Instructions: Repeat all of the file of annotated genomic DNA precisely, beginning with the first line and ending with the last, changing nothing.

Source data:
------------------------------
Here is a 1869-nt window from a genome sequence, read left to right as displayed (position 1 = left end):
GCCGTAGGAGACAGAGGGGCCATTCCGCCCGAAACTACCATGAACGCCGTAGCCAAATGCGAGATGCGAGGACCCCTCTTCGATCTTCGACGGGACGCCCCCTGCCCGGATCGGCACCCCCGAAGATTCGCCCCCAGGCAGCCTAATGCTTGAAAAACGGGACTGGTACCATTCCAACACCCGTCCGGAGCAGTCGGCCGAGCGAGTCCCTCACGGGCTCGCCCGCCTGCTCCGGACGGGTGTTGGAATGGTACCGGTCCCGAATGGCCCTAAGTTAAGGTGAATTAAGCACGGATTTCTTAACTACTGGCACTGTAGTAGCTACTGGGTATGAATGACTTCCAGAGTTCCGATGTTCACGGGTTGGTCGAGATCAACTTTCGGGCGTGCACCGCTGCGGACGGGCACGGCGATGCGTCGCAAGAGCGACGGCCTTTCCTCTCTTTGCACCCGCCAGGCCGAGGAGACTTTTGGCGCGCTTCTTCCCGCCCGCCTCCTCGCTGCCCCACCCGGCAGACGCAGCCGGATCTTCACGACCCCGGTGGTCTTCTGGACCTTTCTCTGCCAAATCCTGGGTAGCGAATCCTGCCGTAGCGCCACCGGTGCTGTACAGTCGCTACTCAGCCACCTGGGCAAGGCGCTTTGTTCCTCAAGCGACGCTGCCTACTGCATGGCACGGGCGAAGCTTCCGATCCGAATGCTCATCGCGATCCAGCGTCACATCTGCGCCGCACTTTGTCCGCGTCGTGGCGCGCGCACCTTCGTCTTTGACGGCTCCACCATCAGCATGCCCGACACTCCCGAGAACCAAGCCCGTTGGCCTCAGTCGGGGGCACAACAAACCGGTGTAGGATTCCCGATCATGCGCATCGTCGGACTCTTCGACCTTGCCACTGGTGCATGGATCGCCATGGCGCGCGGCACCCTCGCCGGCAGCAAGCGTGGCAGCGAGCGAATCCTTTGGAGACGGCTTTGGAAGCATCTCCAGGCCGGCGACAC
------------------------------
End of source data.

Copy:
Here is a 1869-nt window from a genome sequence, read left to right as displayed (position 1 = left end):
GCCGTAGGAGACAGAGGGGCCATTCCGCCCGAAACTACCATGAACGCCGTAGCCAAATGCGAGATGCGAGGACCCCTCTTCGATCTTCGACGGGACGCCCCCTGCCCGGATCGGCACCCCCGAAGATTCGCCCCCAGGCAGCCTAATGCTTGAAAAACGGGACTGGTACCATTCCAACACCCGTCCGGAGCAGTCGGCCGAGCGAGTCCCTCACGGGCTCGCCCGCCTGCTCCGGACGGGTGTTGGAATGGTACCGGTCCCGAATGGCCCTAAGTTAAGGTGAATTAAGCACGGATTTCTTAACTACTGGCACTGTAGTAGCTACTGGGTATGAATGACTTCCAGAGTTCCGATGTTCACGGGTTGGTCGAGATCAACTTTCGGGCGTGCACCGCTGCGGACGGGCACGGCGATGCGTCGCAAGAGCGACGGCCTTTCCTCTCTTTGCACCCGCCAGGCCGAGGAGACTTTTGGCGCGCTTCTTCCCGCCCGCCTCCTCGCTGCCCCACCCGGCAGACGCAGCCGGATCTTCACGACCCCGGTGGTCTTCTGGACCTTTCTCTGCCAAATCCTGGGTAGCGAATCCTGCCGTAGCGCCACCGGTGCTGTACAGTCGCTACTCAGCCACCTGGGCAAGGCGCTTTGTTCCTCAAGCGACGCTGCCTACTGCATGGCACGGGCGAAGCTTCCGATCCGAATGCTCATCGCGATCCAGCGTCACATCTGCGCCGCACTTTGTCCGCGTCGTGGCGCGCGCACCTTCGTCTTTGACGGCTCCACCATCAGCATGCCCGACACTCCCGAGAACCAAGCCCGTTGGCCTCAGTCGGGGGCACAACAAACCGGTGTAGGATTCCCGATCATGCGCATCGTCGGACTCTTCGACCTTGCCACTGGTGCATGGATCGCCATGGCGCGCGGCACCCTCGCCGGCAGCAAGCGTGGCAGCGAGCGAATCCTTTGGAGACGGCTTTGGAAGCATCTCCAGGCCGGCGACAC